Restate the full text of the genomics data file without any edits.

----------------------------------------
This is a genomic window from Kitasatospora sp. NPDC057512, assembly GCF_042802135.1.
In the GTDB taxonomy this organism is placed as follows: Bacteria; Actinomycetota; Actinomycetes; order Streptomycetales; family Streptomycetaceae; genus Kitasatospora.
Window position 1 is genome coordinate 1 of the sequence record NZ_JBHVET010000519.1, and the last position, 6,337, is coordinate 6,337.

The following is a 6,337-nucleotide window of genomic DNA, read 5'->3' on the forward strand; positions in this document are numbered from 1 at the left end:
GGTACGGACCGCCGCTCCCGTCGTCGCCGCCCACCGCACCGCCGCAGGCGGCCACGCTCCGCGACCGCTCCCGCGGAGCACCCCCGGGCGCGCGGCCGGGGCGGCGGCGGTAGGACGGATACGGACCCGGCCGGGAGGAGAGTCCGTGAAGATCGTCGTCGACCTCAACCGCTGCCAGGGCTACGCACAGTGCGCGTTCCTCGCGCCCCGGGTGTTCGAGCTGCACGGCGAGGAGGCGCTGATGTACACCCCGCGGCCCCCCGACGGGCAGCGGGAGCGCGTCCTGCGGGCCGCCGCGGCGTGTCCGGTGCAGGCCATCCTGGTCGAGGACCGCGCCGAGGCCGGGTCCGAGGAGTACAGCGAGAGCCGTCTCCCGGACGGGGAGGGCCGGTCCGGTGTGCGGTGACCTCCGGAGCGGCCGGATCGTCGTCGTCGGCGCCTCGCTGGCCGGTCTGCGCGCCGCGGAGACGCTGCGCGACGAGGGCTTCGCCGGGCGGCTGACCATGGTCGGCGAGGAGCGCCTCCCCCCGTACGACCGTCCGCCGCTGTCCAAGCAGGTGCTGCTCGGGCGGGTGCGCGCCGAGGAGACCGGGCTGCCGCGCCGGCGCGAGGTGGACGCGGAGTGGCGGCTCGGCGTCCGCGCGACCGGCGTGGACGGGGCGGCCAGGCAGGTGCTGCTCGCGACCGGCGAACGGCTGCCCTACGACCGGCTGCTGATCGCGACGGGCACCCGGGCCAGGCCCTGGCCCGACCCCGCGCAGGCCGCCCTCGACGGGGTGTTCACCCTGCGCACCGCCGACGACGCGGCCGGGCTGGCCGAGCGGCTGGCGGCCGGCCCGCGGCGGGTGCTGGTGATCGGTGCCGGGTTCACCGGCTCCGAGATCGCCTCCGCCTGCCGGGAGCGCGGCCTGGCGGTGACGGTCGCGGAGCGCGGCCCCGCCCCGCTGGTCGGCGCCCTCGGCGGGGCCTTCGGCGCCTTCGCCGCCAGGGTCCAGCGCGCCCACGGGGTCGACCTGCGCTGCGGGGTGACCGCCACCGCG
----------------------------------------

This is a genomic window from Kitasatospora sp. NPDC057512, assembly GCF_042802135.1.
In the GTDB taxonomy this organism is placed as follows: Bacteria; Actinomycetota; Actinomycetes; order Streptomycetales; family Streptomycetaceae; genus Kitasatospora.
Window position 1 is genome coordinate 1 of the sequence record NZ_JBHVET010000519.1, and the last position, 6,337, is coordinate 6,337.

The following is a 6,337-nucleotide window of genomic DNA, read 5'->3' on the forward strand; positions in this document are numbered from 1 at the left end:
GGTACGGACCGCCGCTCCCGTCGTCGCCGCCCACCGCACCGCCGCAGGCGGCCACGCTCCGCGACCGCTCCCGCGGAGCACCCCCGGGCGCGCGGCCGGGGCGGCGGCGGTAGGACGGATACGGACCCGGCCGGGAGGAGAGTCCGTGAAGATCGTCGTCGACCTCAACCGCTGCCAGGGCTACGCACAGTGCGCGTTCCTCGCGCCCCGGGTGTTCGAGCTGCACGGCGAGGAGGCGCTGATGTACACCCCGCGGCCCCCCGACGGGCAGCGGGAGCGCGTCCTGCGGGCCGCCGCGGCGTGTCCGGTGCAGGCCATCCTGGTCGAGGACCGCGCCGAGGCCGGGTCCGAGGAGTACAGCGAGAGCCGTCTCCCGGACGGGGAGGGCCGGTCCGGTGTGCGGTGACCTCCGGAGCGGCCGGATCGTCGTCGTCGGCGCCTCGCTGGCCGGTCTGCGCGCCGCGGAGACGCTGCGCGACGAGGGCTTCGCCGGGCGGCTGACCATGGTCGGCGAGGAGCGCCTCCCCCCGTACGACCGTCCGCCGCTGTCCAAGCAGGTGCTGCTCGGGCGGGTGCGCGCCGAGGAGACCGGGCTGCCGCGCCGGCGCGAGGTGGACGCGGAGTGGCGGCTCGGCGTCCGCGCGACCGGCGTGGACGGGGCGGCCAGGCAGGTGCTGCTCGCGACCGGCGAACGGCTGCCCTACGACCGGCTGCTGATCGCGACGGGCACCCGGGCCAGGCCCTGGCCCGACCCCGCGCAGGCCGCCCTCGACGGGGTGTTCACCCTGCGCACCGCCGACGACGCGGCCGGGCTGGCCGAGCGGCTGGCGGCCGGCCCGCGGCGGGTGCTGGTGATCGGTGCCGGGTTCACCGGCTCCGAGATCGCCTCCGCCTGCCGGGAGCGCGGCCTGGCGGTGACGGTCGCGGAGCGCGGCCCCGCCCCGCTGGTCGGCGCCCTCGGCGGGGCCTTCGGCGCCTTCGCCGCCAGGGTCCAGCGCGCCCACGGGGTCGACCTGCGCTGCGGGGTGACCGCCACCGCG